Eyes of a Painter




These soulful singers are preoccupied with West Virginia songs, from the ancient ballads of the Hammons Family in the central highlands to mining laments and songs of resistance in the coal fields. As two people absorbed in the study of oral tradition, they spend time with old-time singers and story tellers living throughout the Appalachian region.

They weave their sweet, tight high mountain harmonies into love ballads and country duets, especially the poignant imagery of Kate Wolf and Laurie Lewis.

The Klines present their music, both as entertainment and social history, with engaging ease and hard-hitting passion. Their memorable style is an amalgamation of primary musical and oral sources representative of places like the Appalachian coal fields and industrial cities of the Mid-West.

Singing to audiences of all ages, the Klines perform in a variety of situations, from classrooms to prisons, from coffee houses and concert halls to porches and picket lines.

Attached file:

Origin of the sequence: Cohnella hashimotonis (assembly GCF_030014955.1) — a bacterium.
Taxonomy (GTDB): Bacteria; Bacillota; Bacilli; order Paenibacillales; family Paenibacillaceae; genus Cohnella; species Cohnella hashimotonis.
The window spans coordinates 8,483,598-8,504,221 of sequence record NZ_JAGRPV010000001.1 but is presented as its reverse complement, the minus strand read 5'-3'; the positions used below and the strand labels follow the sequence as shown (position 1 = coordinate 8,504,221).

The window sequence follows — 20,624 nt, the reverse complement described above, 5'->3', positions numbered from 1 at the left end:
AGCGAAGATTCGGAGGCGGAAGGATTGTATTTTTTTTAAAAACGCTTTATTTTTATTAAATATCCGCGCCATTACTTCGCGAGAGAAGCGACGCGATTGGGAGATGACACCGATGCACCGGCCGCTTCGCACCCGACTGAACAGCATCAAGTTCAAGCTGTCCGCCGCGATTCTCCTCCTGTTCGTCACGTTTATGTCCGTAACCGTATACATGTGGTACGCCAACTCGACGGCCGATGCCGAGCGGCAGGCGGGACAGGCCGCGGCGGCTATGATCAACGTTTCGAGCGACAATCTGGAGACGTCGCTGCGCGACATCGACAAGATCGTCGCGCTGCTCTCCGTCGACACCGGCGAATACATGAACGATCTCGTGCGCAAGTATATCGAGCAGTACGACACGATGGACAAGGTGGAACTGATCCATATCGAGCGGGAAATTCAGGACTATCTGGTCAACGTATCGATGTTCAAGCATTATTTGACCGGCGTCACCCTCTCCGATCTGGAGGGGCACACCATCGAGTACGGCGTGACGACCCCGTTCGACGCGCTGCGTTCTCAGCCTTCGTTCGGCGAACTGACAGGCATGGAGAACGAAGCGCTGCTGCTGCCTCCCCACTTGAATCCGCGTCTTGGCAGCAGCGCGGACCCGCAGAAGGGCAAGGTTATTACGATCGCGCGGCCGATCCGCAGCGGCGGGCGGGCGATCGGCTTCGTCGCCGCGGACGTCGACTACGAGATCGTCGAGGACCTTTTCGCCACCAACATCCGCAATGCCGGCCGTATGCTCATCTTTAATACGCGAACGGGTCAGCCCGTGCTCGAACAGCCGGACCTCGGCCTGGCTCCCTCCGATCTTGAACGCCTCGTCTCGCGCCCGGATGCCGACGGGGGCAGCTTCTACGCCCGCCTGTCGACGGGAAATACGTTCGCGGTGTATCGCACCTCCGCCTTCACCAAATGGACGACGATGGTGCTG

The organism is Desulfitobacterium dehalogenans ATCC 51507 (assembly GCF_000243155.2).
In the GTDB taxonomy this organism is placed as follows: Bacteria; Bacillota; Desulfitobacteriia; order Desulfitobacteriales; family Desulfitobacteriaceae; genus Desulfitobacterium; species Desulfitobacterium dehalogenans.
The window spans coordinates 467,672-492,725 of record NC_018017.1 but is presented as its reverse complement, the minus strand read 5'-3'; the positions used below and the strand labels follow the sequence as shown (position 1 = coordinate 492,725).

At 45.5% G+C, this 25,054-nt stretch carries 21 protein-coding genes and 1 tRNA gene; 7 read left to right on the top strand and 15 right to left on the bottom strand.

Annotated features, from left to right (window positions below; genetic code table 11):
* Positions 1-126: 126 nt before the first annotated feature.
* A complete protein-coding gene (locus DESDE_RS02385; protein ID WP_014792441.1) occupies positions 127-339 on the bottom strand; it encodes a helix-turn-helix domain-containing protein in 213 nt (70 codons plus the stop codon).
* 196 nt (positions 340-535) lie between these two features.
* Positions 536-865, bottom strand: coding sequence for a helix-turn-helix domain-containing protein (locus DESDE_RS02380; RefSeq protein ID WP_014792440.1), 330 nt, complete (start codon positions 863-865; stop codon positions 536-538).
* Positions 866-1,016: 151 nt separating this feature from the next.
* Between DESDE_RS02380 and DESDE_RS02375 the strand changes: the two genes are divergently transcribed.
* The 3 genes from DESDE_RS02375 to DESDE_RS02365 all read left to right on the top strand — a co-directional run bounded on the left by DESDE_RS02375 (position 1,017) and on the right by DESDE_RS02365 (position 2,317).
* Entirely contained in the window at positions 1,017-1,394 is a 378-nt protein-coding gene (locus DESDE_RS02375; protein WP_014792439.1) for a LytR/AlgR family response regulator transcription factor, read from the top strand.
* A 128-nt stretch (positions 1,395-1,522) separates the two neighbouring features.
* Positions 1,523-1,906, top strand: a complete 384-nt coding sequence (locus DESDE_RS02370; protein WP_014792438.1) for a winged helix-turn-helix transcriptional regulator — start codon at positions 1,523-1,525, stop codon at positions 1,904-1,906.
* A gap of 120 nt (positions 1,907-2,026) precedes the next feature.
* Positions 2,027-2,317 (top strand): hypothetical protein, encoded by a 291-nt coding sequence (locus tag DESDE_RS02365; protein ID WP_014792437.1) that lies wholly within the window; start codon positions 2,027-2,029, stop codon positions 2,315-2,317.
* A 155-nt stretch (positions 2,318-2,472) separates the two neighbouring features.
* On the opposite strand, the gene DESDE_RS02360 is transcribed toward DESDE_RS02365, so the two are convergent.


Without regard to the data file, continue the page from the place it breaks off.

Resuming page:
The Klines are often joined by Bill Gorby and Bruce Betler. A singer/bass player and stand up comic, Bill Gorby enjoys a great following as “Big Bill Dup” in an eastern Ohio band, Big Bill Dup and the Let Downs. Bruce Betler, a native of the Swiss community of Helvetia, West Virginia, is as likely to break out into a spellbinding yodel as to interject a sweet mandolin break, add a close penetrating vocal harmony, or pull out his fiddle for a lively dance tune.

Become encaptured by their high mountain harmonies and melodic flat picking guitar backup.

Across the Blue Mountains


Spider Song

couple saves
Couple Preserves Songs and Stories of Southern Maryland from the Washington Post (Washington D.C.)